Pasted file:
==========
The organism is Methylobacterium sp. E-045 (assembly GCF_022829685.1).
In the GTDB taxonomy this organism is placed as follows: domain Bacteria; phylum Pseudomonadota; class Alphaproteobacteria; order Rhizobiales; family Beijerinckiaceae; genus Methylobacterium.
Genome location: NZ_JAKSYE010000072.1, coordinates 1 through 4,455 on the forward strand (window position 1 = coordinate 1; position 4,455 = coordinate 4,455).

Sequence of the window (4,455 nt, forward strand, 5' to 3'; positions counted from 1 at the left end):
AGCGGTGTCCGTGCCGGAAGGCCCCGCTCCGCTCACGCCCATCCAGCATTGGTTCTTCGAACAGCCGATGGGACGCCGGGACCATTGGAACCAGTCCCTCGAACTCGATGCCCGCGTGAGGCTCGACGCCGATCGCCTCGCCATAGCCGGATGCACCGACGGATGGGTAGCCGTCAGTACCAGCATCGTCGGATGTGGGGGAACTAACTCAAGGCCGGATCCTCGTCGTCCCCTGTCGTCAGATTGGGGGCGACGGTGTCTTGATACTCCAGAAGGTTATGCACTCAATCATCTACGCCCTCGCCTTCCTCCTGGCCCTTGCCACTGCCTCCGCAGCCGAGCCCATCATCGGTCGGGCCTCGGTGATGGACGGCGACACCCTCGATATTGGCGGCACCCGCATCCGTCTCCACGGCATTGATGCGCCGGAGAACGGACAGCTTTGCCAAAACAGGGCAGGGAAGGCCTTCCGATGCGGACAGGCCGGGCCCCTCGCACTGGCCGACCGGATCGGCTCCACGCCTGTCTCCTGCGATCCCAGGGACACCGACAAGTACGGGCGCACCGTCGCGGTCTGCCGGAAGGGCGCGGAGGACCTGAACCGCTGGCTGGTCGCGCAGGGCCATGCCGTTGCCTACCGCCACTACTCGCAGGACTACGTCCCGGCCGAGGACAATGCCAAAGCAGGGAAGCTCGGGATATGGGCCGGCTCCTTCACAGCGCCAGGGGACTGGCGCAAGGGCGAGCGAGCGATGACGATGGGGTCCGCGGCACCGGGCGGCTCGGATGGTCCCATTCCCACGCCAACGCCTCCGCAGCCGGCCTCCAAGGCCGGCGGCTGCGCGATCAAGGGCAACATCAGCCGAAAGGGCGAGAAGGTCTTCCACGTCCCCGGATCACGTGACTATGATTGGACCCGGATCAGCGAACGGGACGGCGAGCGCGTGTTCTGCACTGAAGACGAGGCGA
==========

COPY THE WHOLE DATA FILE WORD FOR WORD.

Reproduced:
The organism is Methylobacterium sp. E-045 (assembly GCF_022829685.1).
In the GTDB taxonomy this organism is placed as follows: domain Bacteria; phylum Pseudomonadota; class Alphaproteobacteria; order Rhizobiales; family Beijerinckiaceae; genus Methylobacterium.
Genome location: NZ_JAKSYE010000072.1, coordinates 1 through 4,455 on the forward strand (window position 1 = coordinate 1; position 4,455 = coordinate 4,455).

Sequence of the window (4,455 nt, forward strand, 5' to 3'; positions counted from 1 at the left end):
AGCGGTGTCCGTGCCGGAAGGCCCCGCTCCGCTCACGCCCATCCAGCATTGGTTCTTCGAACAGCCGATGGGACGCCGGGACCATTGGAACCAGTCCCTCGAACTCGATGCCCGCGTGAGGCTCGACGCCGATCGCCTCGCCATAGCCGGATGCACCGACGGATGGGTAGCCGTCAGTACCAGCATCGTCGGATGTGGGGGAACTAACTCAAGGCCGGATCCTCGTCGTCCCCTGTCGTCAGATTGGGGGCGACGGTGTCTTGATACTCCAGAAGGTTATGCACTCAATCATCTACGCCCTCGCCTTCCTCCTGGCCCTTGCCACTGCCTCCGCAGCCGAGCCCATCATCGGTCGGGCCTCGGTGATGGACGGCGACACCCTCGATATTGGCGGCACCCGCATCCGTCTCCACGGCATTGATGCGCCGGAGAACGGACAGCTTTGCCAAAACAGGGCAGGGAAGGCCTTCCGATGCGGACAGGCCGGGCCCCTCGCACTGGCCGACCGGATCGGCTCCACGCCTGTCTCCTGCGATCCCAGGGACACCGACAAGTACGGGCGCACCGTCGCGGTCTGCCGGAAGGGCGCGGAGGACCTGAACCGCTGGCTGGTCGCGCAGGGCCATGCCGTTGCCTACCGCCACTACTCGCAGGACTACGTCCCGGCCGAGGACAATGCCAAAGCAGGGAAGCTCGGGATATGGGCCGGCTCCTTCACAGCGCCAGGGGACTGGCGCAAGGGCGAGCGAGCGATGACGATGGGGTCCGCGGCACCGGGCGGCTCGGATGGTCCCATTCCCACGCCAACGCCTCCGCAGCCGGCCTCCAAGGCCGGCGGCTGCGCGATCAAGGGCAACATCAGCCGAAAGGGCGAGAAGGTCTTCCACGTCCCCGGATCACGTGACTATGATTGGACCCGGATCAGCGAACGGGACGGCGAGCGCGTGTTCTGCACTGAAGACGAGGCGA